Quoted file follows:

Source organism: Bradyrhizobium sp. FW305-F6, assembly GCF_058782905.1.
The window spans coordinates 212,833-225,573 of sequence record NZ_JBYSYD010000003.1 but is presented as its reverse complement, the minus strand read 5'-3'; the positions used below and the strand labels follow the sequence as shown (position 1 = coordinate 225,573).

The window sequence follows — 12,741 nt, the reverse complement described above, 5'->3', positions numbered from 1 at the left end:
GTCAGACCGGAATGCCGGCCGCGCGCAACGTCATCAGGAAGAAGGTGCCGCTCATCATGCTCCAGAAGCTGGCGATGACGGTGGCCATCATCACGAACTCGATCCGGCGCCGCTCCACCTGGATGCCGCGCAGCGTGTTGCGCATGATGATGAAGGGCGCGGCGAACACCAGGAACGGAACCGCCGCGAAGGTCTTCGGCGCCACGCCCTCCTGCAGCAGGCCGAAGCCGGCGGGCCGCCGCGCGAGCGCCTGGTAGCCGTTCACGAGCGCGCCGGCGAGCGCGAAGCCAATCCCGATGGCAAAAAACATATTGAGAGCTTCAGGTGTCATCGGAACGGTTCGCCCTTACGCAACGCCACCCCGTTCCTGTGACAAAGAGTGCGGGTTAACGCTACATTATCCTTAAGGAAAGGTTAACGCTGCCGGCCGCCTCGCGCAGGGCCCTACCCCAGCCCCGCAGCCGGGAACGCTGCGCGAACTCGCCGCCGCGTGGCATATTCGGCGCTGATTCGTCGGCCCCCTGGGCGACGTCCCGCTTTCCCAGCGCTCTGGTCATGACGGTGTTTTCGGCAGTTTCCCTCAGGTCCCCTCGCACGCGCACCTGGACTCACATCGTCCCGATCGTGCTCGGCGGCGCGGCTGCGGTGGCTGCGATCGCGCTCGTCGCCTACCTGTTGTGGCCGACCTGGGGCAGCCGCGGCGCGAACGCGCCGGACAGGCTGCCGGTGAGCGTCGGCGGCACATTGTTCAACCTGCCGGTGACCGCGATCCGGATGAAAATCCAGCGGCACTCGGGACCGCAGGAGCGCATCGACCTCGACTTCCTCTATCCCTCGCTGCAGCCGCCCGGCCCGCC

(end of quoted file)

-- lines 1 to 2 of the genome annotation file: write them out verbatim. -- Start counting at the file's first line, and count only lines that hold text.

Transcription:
Source organism: Bradyrhizobium sp. FW305-F6, assembly GCF_058782905.1.
The window spans coordinates 212,833-225,573 of sequence record NZ_JBYSYD010000003.1 but is presented as its reverse complement, the minus strand read 5'-3'; the positions used below and the strand labels follow the sequence as shown (position 1 = coordinate 225,573).